The problem is not that Theresa May has failed to deliver on Leave’s promises, but that they were undeliverable all along.
The shadow chancellor vowed to abolish the House of Lords, promote collective land ownership and make MPs more accountable.
In the era of Brexit, the UK is becoming a mediocracy – ruled by the mediocre.
Having ended cuts in some areas, it is harder for the government to maintain them elsewhere.
Theresa May said Heywood, who served four prime ministers and two chancellors, “worked tirelessly to serve our country” and “is a huge loss to British public life.”
The former prime minister’s disastrous legacy demonstrates precisely why he is unfit for the job.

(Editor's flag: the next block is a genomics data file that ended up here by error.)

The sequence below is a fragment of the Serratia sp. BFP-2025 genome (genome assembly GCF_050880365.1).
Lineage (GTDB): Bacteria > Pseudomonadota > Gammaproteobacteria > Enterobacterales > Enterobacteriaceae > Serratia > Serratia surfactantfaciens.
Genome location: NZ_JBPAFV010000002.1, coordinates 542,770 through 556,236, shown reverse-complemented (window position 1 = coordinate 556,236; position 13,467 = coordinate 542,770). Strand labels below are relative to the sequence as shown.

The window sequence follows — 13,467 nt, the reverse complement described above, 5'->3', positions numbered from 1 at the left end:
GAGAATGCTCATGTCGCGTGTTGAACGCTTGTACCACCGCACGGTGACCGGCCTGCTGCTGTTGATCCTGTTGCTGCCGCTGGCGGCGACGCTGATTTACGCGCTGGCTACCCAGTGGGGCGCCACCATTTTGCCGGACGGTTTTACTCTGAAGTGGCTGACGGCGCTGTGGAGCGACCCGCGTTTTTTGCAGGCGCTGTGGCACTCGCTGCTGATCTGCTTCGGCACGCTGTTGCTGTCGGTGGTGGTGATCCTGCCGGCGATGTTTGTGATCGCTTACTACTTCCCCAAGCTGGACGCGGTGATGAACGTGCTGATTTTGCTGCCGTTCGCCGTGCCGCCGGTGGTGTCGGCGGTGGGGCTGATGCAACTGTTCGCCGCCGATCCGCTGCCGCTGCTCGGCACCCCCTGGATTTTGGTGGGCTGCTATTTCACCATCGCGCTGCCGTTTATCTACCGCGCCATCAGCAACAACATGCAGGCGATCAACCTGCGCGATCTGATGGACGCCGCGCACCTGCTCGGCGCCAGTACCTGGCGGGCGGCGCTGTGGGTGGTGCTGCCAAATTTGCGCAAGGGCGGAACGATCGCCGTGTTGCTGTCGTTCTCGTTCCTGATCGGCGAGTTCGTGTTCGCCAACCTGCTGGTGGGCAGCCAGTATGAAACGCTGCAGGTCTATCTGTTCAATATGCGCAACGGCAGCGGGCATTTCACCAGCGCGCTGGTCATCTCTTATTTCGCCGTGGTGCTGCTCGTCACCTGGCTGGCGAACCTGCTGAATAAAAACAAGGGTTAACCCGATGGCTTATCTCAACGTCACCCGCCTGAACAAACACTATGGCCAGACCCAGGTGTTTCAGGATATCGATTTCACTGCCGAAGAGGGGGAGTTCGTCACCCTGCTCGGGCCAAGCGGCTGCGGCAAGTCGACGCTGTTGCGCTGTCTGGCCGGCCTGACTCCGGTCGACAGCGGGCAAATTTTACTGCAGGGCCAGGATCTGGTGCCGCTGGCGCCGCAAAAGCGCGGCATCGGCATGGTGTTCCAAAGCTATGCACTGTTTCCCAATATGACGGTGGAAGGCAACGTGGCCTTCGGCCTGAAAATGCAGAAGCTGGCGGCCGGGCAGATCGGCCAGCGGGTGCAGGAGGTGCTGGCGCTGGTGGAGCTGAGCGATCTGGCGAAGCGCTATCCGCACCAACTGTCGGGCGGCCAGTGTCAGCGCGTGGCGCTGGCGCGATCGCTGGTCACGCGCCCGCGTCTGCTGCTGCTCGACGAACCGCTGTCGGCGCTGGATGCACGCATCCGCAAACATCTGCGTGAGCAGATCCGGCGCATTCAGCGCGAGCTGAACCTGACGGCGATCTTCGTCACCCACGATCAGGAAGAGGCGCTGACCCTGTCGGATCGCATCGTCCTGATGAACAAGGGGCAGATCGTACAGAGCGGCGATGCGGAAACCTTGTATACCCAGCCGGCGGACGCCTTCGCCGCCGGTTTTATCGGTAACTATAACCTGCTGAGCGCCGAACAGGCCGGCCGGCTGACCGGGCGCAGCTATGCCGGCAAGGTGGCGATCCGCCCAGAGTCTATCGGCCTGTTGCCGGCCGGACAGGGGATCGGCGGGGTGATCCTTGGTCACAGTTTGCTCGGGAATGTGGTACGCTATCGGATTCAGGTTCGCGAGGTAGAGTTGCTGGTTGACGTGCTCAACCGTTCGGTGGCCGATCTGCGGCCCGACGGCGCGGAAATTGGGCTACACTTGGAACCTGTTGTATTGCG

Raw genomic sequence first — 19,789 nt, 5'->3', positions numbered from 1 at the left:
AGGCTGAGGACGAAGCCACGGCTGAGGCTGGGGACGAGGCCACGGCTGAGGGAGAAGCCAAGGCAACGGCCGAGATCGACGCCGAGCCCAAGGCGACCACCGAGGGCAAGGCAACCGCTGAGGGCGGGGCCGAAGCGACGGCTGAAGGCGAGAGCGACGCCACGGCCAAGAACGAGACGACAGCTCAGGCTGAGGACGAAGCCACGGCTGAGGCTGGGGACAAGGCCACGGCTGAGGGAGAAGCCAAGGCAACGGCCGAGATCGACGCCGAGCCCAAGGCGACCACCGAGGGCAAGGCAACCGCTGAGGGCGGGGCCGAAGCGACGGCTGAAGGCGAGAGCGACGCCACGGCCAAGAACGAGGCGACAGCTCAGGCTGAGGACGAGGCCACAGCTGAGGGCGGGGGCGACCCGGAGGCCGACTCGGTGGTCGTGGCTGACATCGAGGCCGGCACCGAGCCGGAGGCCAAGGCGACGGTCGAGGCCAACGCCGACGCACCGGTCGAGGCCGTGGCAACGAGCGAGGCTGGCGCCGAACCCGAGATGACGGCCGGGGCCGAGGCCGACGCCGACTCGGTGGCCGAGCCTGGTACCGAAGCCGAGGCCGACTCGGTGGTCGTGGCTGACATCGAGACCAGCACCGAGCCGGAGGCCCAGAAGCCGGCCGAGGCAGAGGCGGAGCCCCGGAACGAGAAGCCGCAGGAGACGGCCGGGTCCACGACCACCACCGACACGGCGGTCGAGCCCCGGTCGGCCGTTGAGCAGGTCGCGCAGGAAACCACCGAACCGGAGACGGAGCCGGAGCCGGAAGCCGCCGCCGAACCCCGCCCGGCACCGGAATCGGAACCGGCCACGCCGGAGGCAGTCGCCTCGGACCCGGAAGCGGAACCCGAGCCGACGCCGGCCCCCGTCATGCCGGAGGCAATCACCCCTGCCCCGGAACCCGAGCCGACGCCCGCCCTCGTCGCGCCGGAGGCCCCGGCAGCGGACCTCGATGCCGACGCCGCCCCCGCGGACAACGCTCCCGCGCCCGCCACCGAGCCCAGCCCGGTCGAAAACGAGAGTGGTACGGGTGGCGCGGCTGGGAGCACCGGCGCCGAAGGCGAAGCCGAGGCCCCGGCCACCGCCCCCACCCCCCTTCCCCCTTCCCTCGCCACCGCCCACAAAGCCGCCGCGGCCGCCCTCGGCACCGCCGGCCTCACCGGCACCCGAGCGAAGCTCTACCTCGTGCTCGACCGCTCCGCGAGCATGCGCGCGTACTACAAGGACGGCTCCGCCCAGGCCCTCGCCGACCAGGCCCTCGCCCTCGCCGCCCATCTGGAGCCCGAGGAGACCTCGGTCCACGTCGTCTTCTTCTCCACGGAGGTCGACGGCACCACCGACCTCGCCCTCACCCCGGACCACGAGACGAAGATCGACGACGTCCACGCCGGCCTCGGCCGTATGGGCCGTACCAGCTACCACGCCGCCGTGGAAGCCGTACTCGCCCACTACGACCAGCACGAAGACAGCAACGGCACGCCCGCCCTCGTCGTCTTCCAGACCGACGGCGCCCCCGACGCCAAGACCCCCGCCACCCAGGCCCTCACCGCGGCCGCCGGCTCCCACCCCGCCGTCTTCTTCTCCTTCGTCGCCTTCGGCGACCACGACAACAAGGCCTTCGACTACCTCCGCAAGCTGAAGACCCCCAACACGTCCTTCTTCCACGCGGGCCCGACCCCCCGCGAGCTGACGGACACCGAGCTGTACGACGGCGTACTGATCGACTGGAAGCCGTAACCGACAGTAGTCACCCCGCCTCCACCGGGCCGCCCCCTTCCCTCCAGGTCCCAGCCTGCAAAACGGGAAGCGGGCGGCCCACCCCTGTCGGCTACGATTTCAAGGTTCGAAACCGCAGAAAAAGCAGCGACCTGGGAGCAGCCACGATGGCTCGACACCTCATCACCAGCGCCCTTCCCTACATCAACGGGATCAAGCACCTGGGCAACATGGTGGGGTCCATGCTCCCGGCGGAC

The Lancashire city has transformed its growth model through public investment and innovation.
The Labour leader blundered by condemning the tax cut that John McDonnell refused to oppose.
The Office for Budget Responsibility warns that the economy is 2 to 2½ per cent smaller as a result of the Leave vote.
The Chancellor promised higher public spending, borrowing for investment and an end to PFI.
The businessman could not have risen without the connivance of sycophantic politicians, fawning journalists and impotent regulators.